In the past Prodigy’s kluge of threats formed an imprecise structure that provided a space for this listener. Not a ‘comfort zone’ but something ‘recognizable’ and imperfect. Havoc’s sparse placement of dusty samples over the heavy bass did the same. It was not surface. It was surround sound.
Although Clipse cleverness has no equal, Mobb Deep’s relentless brutality, at it’s best, has an organic quality that never tries to impress with finesse. The lyrics often bowl the listener over with unadorned directness even when chopping the ‘thunny language’ in with English. Oddly, Hav and P seem to present a ‘secret language of siblings’ more organically than brothers Pusha and Malice. No wonder that I admire their beat selections for the Re-Up mixtapes because they helped round out and ground the sharp lyrics.

Clipse craft can generate envy of talent and inspire awe, amazement and appreciation of the song/object that has been made (which I also appreciate in the throwaway intricacies of Cam’ron and Peedi Peedi) but it rarely lets my mind transcend the object or it’s ‘making’. And, although I’d never attempt to define ‘art’ I know it when it changes how I see the world. The paranoia and pain that Mobb Deep pointed to will forever lurk in New York’s shadows. It seems apt to mention that East Coast rap was at a ‘low point’ before the mid-Nineties rebirth with Mobb, Nas, Biggie, and Wu, at least relative to the West Coast vitality. Recent years leave the East Coast in a similar position relative to the ‘Third Coast’ hip-hop. Is it any wonder that it has become an acceptable opinion that Clipse’ style fell from the Big Apple tree of MCs as opposed to it’s southern species?

As much as I can’t quite inhabit ‘Hell Hath…’ it is the first rap album that earns a fair comparison to Mobb Deep classics. There are few higher honors I could bestow on an album. And most of the other critics have already done that.
But before I verge into personal blasphemy by uttering “They don’t make ‘em like they used to!” let me declare the return of a savior that restored my faith in the ‘here and now’ of NYC hip-hop.

Prodigy’s solo video / song ‘Mac 10 Handle’ swooped down like a fever dream angel recently and plunged us back into P’s hellish visions that have been lacking in recent years. Without this heavenly hardcore hip-hop could I even discuss Mobb Deep’s relevance in the same breath as the au courant crafty Clipse? Hell no.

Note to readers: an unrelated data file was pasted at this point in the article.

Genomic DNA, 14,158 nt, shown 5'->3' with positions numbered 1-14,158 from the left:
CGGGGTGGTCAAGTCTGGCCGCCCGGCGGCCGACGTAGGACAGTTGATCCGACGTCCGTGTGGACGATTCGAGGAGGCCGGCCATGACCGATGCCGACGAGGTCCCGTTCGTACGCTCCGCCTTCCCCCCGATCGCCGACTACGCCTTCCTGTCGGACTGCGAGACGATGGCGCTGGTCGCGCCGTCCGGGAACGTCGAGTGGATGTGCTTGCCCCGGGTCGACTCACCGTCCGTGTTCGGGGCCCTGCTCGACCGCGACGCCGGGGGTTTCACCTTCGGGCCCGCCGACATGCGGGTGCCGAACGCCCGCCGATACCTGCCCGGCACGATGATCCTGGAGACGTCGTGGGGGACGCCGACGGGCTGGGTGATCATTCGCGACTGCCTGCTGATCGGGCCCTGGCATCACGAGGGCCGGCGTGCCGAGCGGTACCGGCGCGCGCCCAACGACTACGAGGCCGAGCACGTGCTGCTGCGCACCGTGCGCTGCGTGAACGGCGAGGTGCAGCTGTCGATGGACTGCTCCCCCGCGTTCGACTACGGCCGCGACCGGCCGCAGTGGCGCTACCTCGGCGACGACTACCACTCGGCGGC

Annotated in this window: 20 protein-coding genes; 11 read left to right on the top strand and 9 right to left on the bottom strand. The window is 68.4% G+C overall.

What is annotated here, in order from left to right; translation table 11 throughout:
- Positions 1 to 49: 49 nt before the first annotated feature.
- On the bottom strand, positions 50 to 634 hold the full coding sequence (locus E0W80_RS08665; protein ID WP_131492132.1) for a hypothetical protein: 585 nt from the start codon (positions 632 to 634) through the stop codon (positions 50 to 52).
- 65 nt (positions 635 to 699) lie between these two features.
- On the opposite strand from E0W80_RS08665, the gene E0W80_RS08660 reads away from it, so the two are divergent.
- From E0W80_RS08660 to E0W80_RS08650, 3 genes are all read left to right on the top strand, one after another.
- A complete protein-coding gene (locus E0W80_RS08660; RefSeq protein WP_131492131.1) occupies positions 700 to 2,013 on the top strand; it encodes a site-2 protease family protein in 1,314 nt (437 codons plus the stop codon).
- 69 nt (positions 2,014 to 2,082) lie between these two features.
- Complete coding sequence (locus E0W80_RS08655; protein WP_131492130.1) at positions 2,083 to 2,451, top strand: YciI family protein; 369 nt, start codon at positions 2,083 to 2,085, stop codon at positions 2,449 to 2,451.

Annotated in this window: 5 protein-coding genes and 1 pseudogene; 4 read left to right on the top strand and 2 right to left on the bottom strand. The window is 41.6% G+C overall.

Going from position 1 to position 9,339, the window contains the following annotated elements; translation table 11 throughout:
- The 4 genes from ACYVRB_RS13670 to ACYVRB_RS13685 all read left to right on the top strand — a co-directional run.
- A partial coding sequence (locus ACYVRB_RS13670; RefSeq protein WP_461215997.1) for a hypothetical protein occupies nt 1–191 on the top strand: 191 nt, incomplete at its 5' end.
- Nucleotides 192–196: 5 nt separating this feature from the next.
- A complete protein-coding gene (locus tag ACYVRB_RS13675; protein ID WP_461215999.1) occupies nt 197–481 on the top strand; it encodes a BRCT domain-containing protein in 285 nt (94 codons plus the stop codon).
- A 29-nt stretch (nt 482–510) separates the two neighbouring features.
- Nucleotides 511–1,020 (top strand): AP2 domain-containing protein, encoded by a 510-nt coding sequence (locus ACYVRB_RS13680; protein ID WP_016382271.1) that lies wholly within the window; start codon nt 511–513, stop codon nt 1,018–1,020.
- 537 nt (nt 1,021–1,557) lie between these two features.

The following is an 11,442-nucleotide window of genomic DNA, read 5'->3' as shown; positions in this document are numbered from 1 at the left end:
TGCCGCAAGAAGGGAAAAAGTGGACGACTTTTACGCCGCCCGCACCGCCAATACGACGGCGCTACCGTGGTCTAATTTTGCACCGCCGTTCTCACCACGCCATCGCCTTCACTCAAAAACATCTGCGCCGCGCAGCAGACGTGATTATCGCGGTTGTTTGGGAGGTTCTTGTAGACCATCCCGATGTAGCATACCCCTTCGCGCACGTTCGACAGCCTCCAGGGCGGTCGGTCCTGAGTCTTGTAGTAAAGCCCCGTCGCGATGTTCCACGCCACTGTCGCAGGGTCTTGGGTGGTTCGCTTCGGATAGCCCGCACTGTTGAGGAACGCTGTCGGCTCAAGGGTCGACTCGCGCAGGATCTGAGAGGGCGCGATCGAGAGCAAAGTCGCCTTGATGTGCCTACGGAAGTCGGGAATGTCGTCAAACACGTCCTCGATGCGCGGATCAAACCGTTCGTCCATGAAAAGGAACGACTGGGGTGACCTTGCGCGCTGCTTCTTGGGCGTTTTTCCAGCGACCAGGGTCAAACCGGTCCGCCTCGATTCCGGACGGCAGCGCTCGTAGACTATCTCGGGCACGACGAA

The anticipation for ‘Hell Hath...’ is done and, lord willing, the hunger for the Prodigy mixtape will replace it. Can I get a amen?

Wednesday, November 22, 2006

happy propsgiving day!

the ree up

Back from Mexico in time to give muchas gracias…

Big shout to the editors, the guides, the young wisemen, Sean and Jon for not only saving me from embarrassment with my little album review at the back of this months Vibe, with Mathers and Jackson on the cover, but for letting my byline sit on the same page as one of my favorite writers of all time, Greg Tate.

Nuff respect to the Roc-a-fella Blogger contestants at Loosie, Dork and Palms Out and when ya step to Eskay, that’s when ya lost. Thanks for the knock-out, folk!
Pass the stuffing...

Wednesday, November 15, 2006

my favorite hue is Jay-Z blue-state

The Bud sponsored Hov may be feeling even more like a Black Republican when he kicks it to the NASCAR dads with Junebug on XM. Jay’s strategic E-Dub and DP connects may offset the ‘Kingdom Come’ leakage (pause) helped by the mid-America big boxes. If he doesn’t work out a rhyme using ‘Esco USA’ or ‘nasty NASCAR’ well… I’m sure I’ll live.

Tuesday, November 14, 2006

what it is. what it was.

more contemplative snow scenes

Expectations for an album can’t help but frame an artist for success or failure. Nas and Snoop seem to be succeeding and, as highly as I regard Raekwon, his ramp up to OB4CL2 is also surpassing my already high expectations. Young Jeezy plays on a different field than those three MCs but the bar he has to clear is, none-the-less, higher than most. His latest buzz tape with DJ Drama ‘I Am The Street Dream,’ provides just enough lift on this trial jump to increase expectations even more. There is great 'weighty' stuff here but even Jeezy’s throw away party joints live up to his subtle-with-a-sledgehammer brilliance. Paying homage to Three 6 Mafia (yeah we love to pop collars / you can catch me in the projects like Pat) Jeezy flips Project Pat’s immortal ‘Gel and Weave’ hook to honor his favorite party favors. His rhymes span the hip-hop map from the Bay Area (I got my Stunna shades on / tell me when to go) to Hollis (Adidas shoes / in my trap-star stance) but he holds them in his sphere of phrasing (witness his pronunciation of ‘Adidas’). Although one could easily read contradiction or sloppiness in these ad-lib-punctuated phrases (I came to get drunk, baby / I ain’t tryin’ to dance /… after 4 or 5 shots, 3 or 4 blunts / I just might do my dance…) never doubt that his simplicity embodies precision. It is no mistake that he only mentions coke when mixing it with henny.
On Drama’s latest mixtape the between-cut voice messages remind us how ferocious Jeezy’s personality and voice can sound. Does that frantic energy have a more pronounced contrast with his booth vocals in this sophomore round or is it just easy to forget compared to his mesmerizing and deliberate delivery? Like David Mamet, Jeezy can annoy audiences with affected construction of shoptalk chunks and repetition of phrases (for rhythm in Mamet’s case, for emphasis in Jeezy’s). Those audiences have made a bad assumption that ‘real’ depends on naturalism rather than the poetic. Although I have no doubt that both writers would distance themselves from the word ‘poetry.’
Who is going to make me a t-shirt with this zen nugget emblazoned on it?

All up in the spot and make it do what it do
and that’s exactly what it does.
What it is. What it was.

How real is that? It is what it is.

Jeezy voice mail to DJ Drama
Young Jeezy – All I Need

Monday, November 13, 2006

jaw jappin, bumpin gums, chasin crumbs